Katie’s responsibilities are helping to oversee Apple Tree Resort and Apple Tree Construction Company. She recently partnered with her cousin Byron in the recent construction of 330 apartments at Castle Creek and a 25,000 square foot corporate headquarters for Borton Fruit. Andy serves as general manager of Borton Fruit operations. Bill’s son-in-law Andy Judd farms with his dad in Tieton but also manages several Borton ranches in the Tieton area. Also, John’s nephew Jon Kinloch, who graduated from Gonzaga University, serves as General Manager of Apple Tree Resort.
When asked how the up-and-coming generation of Bortons will make its mark on the future, Byron Borton explains. “The young blood coming into the company is like a shot of adrenaline. Not only do we have fresh ideas about the company’s direction, the enthusiasm to build upon what we have is quite exciting. Technology continues to change, not only in the packing sheds but also in the field.
“Each year, new strains of cherry and apple varieties are released into the market. It takes quite a while to truly evaluate the long-term performance of each new variety. Everybody is afraid of missing the next big thing—such as Honeycrisp—so you are seeing growers taking gambles on varieties before they have been truly vetted. Keeping your eyes open to new and innovative prospects is half the battle.”
Eric Borton believes the global marketplace is the most significant area of opportunity for growth into the future. “While domestic sales will continue to drive our core business, international exports to developing markets around the world represent an enormous opportunity for every type of fruit we grow,” he said. “It’s important that we not only understand how each international market is unique, but also to invest time learning about each culture and cultivating relationships.”
According to Byron Borton, the future also holds a number of challenges. “Labor continues to be a challenge into the future. Not only are skilled employees difficult to find and retain, but the harvest window to get all of the fruit picked with ideal maturity continues to narrow.”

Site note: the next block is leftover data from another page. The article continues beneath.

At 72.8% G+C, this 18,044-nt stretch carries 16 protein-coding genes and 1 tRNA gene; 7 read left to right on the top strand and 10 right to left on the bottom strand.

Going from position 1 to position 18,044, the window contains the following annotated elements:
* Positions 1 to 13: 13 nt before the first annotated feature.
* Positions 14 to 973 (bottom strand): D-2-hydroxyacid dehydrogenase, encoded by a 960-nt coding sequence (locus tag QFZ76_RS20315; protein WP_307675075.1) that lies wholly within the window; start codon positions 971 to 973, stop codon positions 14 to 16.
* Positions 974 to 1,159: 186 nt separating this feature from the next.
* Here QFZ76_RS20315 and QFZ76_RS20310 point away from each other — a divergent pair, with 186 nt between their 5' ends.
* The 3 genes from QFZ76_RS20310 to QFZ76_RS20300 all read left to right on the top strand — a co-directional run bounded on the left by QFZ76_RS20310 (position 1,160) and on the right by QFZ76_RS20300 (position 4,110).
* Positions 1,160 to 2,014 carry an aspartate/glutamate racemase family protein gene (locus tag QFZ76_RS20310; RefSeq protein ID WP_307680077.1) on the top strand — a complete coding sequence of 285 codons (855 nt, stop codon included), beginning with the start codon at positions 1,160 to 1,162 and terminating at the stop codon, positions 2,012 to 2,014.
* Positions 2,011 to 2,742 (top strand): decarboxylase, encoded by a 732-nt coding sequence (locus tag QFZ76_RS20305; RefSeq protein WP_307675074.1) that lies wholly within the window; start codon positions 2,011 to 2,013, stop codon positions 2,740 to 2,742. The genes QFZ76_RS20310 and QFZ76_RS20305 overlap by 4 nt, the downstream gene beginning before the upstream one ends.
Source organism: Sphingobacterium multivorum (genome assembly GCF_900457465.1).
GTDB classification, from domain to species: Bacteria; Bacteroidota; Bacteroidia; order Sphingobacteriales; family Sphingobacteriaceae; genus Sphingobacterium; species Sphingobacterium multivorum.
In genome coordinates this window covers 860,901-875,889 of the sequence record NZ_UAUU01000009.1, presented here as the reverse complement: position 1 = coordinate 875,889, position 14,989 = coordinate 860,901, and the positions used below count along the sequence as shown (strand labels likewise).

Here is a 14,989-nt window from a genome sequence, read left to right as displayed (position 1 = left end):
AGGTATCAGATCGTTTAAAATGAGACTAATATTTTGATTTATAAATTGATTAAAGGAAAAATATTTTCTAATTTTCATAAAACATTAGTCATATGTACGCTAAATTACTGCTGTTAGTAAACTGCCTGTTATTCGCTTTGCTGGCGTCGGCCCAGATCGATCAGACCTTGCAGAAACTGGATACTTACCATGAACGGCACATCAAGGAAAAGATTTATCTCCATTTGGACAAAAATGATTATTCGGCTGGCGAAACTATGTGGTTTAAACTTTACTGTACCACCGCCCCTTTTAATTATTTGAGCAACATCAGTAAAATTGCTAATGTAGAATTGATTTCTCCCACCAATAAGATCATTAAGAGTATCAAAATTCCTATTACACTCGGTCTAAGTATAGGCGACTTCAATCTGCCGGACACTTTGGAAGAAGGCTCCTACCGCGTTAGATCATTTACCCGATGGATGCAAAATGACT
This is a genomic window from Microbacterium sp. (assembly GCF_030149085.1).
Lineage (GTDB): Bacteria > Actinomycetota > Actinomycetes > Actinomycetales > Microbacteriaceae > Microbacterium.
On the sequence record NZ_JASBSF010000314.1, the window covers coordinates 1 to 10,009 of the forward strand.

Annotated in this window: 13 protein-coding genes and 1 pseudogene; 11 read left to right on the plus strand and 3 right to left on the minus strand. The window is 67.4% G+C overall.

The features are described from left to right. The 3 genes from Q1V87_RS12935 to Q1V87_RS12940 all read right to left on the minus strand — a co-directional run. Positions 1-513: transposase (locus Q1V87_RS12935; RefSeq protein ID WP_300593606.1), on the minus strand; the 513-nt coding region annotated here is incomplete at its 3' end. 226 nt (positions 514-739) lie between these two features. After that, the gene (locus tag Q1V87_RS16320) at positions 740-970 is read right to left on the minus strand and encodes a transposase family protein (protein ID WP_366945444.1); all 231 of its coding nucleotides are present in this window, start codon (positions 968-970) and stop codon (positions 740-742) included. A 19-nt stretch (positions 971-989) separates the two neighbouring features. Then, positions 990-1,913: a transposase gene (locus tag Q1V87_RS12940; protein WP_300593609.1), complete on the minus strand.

When asked what it’s like to have so many Bortons under one roof, the answer carries a common theme. Eric Borton says, “It’s amazing to be able to share success and the experience of running a business with your family. Each person has their own unique talents and ideas, which helps breed success.”
According to Andy Birley, “It can be challenging at times, but it is also rewarding knowing the hard work you put in helps build the business and makes it stronger for the next generation.” John Borton agrees: “Working in a family business certainly does have its challenges, but it also has great rewards working together as a team to accomplish a common goal.”
Borton Fruit has experienced great loyalty and dedication from its employees. Forty-six of its current employees have been with the company more than 15 years. When asked to what he attributes the company’s remarkable record of retaining employees, Bill Borton explains, “From an ownership standpoint, we’ve always tried to make sure that our employees know that it’s their hard work and dedication that truly make us what we are today.”
When asked what his grandfather Byron Sarver Borton would think of Borton & Sons 100 years later, John Borton said, “I think he would be thrilled with what we’ve accomplished, but I think he would be most proud of how we’ve honored the values and heritage of the family throughout the company’s growth. As the next generation takes the baton, it’s our hope that we honor and preserve that legacy for years to come.”